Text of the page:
Aside from China, firms from US, Europe also keen on Recto Bank
MANILA, Philippines [UPDATED] - The controlling stakeholders of the consortium granted the right to drill and explore the massive gas deposits at Recto Bank is on the lookout for foreign partners -- not exactly from China alone -- before commercial activities commence in 2013.
Manuel V. Pangilinan, chair of Forum Energy that controls the Recto Bank consortium, said on Thursday, May 17, that it is "critical" that they find a foreign partner with technical expertise and deep pockets as 2013 nears. That's when commercial activities at the Recto Bank (also called Reed Bank) commence.
"Typically, a gas field will need a major expenditure with the help of international oil firms with the technical capability and financial resource of some size. It is important, if not critical, for us to partner one or more than one international oil companies. We recognize that we cannot do this on our own," he told reporters at the sidelines of the annual meeting of Forum's stockholder, Philex Peteroleum, on Thursday, May 17.
In the next phase of the Recto Bank drillings, Pangilinan-led Forum Energy and its Filipino partners have to shell out $75 million to explore the Sampaguita gas fields at Recto Bank as it fulfills the work program it had submitted to the Philippine government as required by their SC-72 franchise. As the end of the work program nears and in preparation for the start of commercial drilling, more investments are needed.
This was apparently what led to the meeting Pangilinan had with officials of state-owned China National Offshore Oil Corporation (CNOOC) a few weeks back.
He said, however, that no deal has been finalized with the Chinese firm nor any of the American and European firms they had talked to before.
"We have been approached a number of companies who have interest in SC-72 (Service Contract, or the license granted to them by the Philippine government). I think at this time there are no concrete arrangements that we can speak of," he said.
Carlo Pablo, the president of Forum Energy stockholder and Pangilinan-led Philex Petroleum, said the other firms that expressed interest in partnering with them are "American and European companies."
Typical arrangement among companies involved in the capital intensive oil and gas activities is a farm-in agreement with another party that contributes in the finning, development and production process in exchange for a share of profits.
Talks, disputes with China
Pangilinan previously admitted that he had met with officials of CNOOC amid an ongoing territorial sea spat between the governments of the Philippines and China.
While diplomatic and trade relationships between the two countries area remain strained -- especially with the weeks-long stand off at the Scarborough Shoal, and the travel advisory and fruit exports bans imposed by China against the Philippines -- the talks between the camps of Pangilinan and the Chinese state-owned firm have been considered as a commercial solution to the dispute.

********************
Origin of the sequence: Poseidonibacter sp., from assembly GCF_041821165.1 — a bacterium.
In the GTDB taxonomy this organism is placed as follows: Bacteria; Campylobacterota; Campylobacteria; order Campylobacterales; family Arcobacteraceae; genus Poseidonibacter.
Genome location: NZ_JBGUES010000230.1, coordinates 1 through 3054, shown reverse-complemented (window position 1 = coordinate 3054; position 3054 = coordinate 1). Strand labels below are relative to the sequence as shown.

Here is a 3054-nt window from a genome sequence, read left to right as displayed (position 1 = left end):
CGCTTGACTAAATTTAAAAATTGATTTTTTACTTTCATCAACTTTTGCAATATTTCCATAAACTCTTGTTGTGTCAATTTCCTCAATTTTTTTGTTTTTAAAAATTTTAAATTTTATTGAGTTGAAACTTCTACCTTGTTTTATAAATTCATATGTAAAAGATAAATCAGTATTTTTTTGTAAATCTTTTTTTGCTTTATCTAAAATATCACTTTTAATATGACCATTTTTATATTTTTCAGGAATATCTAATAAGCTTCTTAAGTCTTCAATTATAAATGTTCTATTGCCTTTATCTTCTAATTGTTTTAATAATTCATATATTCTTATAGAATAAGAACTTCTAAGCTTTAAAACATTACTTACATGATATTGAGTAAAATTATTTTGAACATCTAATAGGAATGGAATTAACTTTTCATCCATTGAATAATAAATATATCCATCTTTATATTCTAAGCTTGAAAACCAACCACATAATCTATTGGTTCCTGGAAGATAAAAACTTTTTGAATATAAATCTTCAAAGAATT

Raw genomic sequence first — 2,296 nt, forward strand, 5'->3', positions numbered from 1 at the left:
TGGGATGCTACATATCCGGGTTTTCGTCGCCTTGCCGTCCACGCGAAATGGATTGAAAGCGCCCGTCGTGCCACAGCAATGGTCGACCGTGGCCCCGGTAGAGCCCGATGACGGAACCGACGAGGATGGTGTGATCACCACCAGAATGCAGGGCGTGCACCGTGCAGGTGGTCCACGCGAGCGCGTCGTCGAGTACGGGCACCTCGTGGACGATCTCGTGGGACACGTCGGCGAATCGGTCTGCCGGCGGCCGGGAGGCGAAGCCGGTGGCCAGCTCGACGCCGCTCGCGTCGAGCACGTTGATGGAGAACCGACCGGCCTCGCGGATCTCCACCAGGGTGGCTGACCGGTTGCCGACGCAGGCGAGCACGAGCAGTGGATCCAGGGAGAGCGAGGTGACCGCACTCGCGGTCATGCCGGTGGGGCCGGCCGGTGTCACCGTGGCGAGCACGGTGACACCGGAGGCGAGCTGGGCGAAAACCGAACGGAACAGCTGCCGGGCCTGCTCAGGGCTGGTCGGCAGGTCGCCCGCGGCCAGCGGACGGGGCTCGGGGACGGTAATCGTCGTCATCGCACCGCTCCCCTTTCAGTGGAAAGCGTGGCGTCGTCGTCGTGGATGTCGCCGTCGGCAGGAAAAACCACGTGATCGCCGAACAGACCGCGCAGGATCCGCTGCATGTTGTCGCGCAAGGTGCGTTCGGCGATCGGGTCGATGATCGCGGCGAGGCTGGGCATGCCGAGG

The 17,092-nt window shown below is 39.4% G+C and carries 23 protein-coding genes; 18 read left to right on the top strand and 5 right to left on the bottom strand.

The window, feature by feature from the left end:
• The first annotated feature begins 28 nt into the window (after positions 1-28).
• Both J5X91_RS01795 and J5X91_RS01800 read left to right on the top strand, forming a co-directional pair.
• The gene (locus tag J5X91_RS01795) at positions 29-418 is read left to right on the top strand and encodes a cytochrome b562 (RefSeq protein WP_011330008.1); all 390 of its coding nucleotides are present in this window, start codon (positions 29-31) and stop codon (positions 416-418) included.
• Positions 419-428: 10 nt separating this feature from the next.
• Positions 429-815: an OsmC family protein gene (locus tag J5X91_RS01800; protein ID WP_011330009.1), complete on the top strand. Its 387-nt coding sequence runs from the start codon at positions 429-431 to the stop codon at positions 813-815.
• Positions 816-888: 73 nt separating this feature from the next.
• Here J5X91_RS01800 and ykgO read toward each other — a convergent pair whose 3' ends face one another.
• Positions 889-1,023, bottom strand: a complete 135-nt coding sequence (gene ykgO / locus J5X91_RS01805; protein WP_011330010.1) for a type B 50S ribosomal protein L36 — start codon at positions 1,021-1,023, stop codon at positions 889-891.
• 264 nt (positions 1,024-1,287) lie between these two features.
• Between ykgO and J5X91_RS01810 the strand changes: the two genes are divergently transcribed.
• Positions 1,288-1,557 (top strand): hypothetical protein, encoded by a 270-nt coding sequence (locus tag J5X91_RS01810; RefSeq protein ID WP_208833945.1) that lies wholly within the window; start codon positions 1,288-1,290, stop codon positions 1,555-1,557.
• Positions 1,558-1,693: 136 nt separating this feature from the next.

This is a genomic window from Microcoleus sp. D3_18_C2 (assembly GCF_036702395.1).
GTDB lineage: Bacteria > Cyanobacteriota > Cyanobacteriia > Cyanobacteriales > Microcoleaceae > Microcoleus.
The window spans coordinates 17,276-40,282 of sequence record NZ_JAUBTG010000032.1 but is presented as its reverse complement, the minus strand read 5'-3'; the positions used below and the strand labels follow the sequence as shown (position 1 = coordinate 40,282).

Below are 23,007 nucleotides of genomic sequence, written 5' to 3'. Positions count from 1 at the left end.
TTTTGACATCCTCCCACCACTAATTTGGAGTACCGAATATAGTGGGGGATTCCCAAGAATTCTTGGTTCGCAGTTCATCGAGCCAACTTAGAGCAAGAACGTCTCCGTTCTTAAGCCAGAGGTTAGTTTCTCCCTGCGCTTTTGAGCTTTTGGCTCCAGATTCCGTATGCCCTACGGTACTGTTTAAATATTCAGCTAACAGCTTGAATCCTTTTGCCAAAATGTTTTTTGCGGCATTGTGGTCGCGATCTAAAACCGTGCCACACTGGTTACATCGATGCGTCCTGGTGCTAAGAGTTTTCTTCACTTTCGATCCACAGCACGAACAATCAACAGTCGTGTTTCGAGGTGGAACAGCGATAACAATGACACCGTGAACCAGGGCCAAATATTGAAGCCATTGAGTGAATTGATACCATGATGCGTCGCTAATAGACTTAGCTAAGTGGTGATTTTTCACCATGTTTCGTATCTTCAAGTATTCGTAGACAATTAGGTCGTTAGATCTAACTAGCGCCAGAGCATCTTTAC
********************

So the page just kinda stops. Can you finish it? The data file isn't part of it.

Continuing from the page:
"I’m not sure if you could characterize it into talking with them (CNOOC). We certainly had that meeting in Beijing about 3 weeks ago," Pangilinan said.
"They’ve (CNOOC) expressed their interest in SC-72," he said, reiterating his previous statements.
However, he did not provide details of the talks. "Those were discreet discussions. We’d like to keep them discreet."
"CNOOC is one of the largest companies in China. It is one of the 3 state-owned companies in China. If I recall correctly, CNOOC revenues last year were about 250 billion renminbi and profits of 67 billion renminbi," he said.
When asked if the territorial and trade disputes were taken into account during these talks with the Chinese firm, he replied that commercial aspect of the gas deposits at Recto Bank was the common denominator.
"I cannot predict the political situation there but if -- speculative if -- they are a state-owned enterprise in China, so I’m assuming the political aspects would be at the background," he said.
"I believe that their main interest in the commerciality of the deposits. Our main interests us business people is the commerciality to determine whether it’s a commercial quantity, the deposits there are valid," he stressed.
"We tend to abstract that they are state-owned. [We] satisfy ourselves with their interest in SC72 and of course their technical and financial capability from the looks of it, they have those resources," he said.
He stressed that CNOOC has the capabilities needed for a natural gas project like Recto Bank.
On May 9, CNOOC launched its first home-grown deep-water drilling rig operating at a depth of 1,500 meters.
China, dependent on oil imports to fuel its surging economy, claims full sovereignty on the sea, which has huge oil and gas reserves, often leading to diplomatic rows with its neighbors. - Rappler.com
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